Early in the morning, while light creeps through the blinds onto my comfy chair in the corner of my room, I pull out my goal planner and begin to fill in the boxes to demonstrate my progress. It’s how I remind myself of my goals each day. Some goals are more tangible (write a certain number of articles, acquire this many freelance clients) and some are more qualitative (spend intentional time with my family, keep good technology boundaries). Quite a few of my ongoing goals have to do with my spiritual life, such as having a morning quiet time, truly resting on the Sabbath, or having Gospel conversations with the lost. While all these goals are good—some even God-given—I recently have come to question my motivation behind them.
I know that exercising more often will help me to have more energy, especially as I’m a soon-to-be mom of a newborn and a toddler. I know that cleaning my home will make me a better steward of the possessions God has given me. I know that spending time with God before my day begins will make me less irritable and aimless. I know that writing every day will make me more creative. All these things are making me a better person. But does the world, does my family need, and do I really need a better Bethany?
I became convicted that, while none of these beneficial goals were wrong, I was pursuing the wrong purpose. I wanted to be a better me so that I could show my family, those around me, and even God how good I am. I wanted to prove my progress. I wanted a pat on the back when I finished that workout program or wrote those blogs. I wanted to look back in five years and see what I had accomplished. While the world would definitely celebrate my intentional self-care and self-improvement, that’s not the will of God for my life. What is the will of God for my life? Why did Christ die so I could be free from the power of sin? It’s not so that I could be a better version of myself; it’s so that I could be more like Christ himself.
Romans 8:29, “For those whom [God] foreknew he also predestined to be conformed to the image of his Son, in order that he might be the firstborn among many brothers.”
As I pursue good, sanctifying spiritual disciplines like Bible study, prayer, and ministry, God is not wanting to chip away at the weaknesses in me to show off more of my strengths. Instead, he’s chipping away at every part of me to reveal only that which magnifies his Son more. As a person created in the image of God, he is constantly at work to remove the sin that mars any resemblance to my creator. While I have been set free from the power of sin through the blood of Christ, I am still being freed from the presence of sin day by day.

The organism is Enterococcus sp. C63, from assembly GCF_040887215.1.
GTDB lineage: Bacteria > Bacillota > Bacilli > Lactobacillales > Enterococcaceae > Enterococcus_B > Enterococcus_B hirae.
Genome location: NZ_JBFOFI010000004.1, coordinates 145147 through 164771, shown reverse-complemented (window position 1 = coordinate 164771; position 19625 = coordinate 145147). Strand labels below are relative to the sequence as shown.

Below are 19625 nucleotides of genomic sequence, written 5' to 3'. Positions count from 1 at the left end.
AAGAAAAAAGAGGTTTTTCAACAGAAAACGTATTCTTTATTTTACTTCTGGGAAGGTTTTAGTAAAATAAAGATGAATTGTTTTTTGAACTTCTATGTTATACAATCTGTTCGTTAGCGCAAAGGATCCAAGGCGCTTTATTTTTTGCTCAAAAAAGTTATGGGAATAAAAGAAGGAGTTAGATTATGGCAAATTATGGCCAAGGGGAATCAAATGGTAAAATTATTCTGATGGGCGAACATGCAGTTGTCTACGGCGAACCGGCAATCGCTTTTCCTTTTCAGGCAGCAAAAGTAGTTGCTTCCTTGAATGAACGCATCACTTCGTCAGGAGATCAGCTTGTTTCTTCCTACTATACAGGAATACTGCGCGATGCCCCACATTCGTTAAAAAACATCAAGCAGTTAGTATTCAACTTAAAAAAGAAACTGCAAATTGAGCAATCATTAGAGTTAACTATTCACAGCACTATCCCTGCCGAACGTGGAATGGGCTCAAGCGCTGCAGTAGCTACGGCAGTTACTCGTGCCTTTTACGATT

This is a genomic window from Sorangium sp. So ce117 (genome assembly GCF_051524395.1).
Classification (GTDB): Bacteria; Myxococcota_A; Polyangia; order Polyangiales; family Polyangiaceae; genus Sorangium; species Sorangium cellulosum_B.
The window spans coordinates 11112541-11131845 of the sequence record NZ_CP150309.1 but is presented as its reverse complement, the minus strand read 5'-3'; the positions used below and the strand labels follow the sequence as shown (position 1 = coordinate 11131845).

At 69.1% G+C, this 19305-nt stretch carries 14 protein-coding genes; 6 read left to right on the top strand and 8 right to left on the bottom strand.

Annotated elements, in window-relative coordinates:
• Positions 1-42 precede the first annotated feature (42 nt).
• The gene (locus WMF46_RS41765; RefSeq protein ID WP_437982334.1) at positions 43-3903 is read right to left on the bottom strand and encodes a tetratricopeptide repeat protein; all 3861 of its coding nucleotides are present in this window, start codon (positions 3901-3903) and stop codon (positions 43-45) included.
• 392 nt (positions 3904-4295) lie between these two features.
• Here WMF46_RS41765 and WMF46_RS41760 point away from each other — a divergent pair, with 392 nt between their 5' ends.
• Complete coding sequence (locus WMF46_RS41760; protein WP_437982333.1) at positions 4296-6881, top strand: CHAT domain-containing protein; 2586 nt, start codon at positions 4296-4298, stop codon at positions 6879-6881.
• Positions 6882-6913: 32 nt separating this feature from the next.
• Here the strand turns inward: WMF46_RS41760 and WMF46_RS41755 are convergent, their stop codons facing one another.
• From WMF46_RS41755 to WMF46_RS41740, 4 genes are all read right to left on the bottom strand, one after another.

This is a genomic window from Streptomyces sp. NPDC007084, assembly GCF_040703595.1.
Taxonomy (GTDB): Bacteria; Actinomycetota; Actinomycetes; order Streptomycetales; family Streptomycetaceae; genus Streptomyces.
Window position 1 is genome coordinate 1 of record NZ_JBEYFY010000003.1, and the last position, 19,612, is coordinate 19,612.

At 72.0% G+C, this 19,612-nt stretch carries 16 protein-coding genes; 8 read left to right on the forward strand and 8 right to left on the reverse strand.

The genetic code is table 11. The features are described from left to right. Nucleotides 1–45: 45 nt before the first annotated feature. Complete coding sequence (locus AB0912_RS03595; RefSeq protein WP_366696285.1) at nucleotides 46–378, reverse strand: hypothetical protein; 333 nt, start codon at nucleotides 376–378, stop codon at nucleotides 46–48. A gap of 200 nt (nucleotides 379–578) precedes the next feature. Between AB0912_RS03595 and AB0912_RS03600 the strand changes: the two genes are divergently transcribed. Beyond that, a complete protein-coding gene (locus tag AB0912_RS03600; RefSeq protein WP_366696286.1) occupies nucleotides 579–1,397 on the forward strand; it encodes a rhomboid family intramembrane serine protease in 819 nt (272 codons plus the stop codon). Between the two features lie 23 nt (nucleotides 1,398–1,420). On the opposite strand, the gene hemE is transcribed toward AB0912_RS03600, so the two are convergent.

This conviction is completely counter cultural. The world says to read more, do more, exercise more, create more, and more so that your true self can shine through. The Christian worldview says that our self is inherently broken, and we need the light of Christ to shine through our brokenness. The more we do in our own strength, the more we reveal our weaknesses. In my own power and self-discipline, I might be able to get up at a certain time or to keep a prayer routine or maintain a family devotional time, but I cannot change my own broken and wicked heart. Only God can do that, and he wants to do that! Paul writes, “For this is the will of God, your sanctification” (1 Thessalonians 4:3).
I want to clarify that goals and lists and the like are not bad. In fact, many mature believers use these as God-given tools of sanctification. I will continue to use them as well, because God desires for us to intentionally and strategically pursue godliness. Peter writes that God has given us the power to seek a life of godliness and that we are to make every effort to develop godly qualities (2 Peter 1:3-7). Yet as we strive to grow in faith, virtue, knowledge, self-control, steadfastness, godliness, brotherly affection, and love, we have to constantly remind ourselves of the end goal of these qualities—to become more like Christ (2 Peter 1:8)!
Maybe you’re like me—every new year, every new month, and every Monday is an opportunity to accomplish a new objective. God has put those desires for godly improvement in you and me! Yet as we strive for those aims, let us ask ourselves the hard questions. Is this going to magnify me and make me appear to be a better Christian for the sake of my own praise? Or is this helping me die to myself daily so that I may live in Christ?
I know that I will return to my planner today (it’s even sitting next to my laptop as I type this), and I will still check off the progress I’m making to grow in spiritual disciplines, health, family, and other areas of life. Yet at the top of the page is a verse to remind me that I don’t pursue these things to boast in Bethany, but to put Christ’s power on display. John the Baptist at the height of his ministry spoke a reminder to all goal chasers out there, “He must increase, but I must decrease” (John 3:30).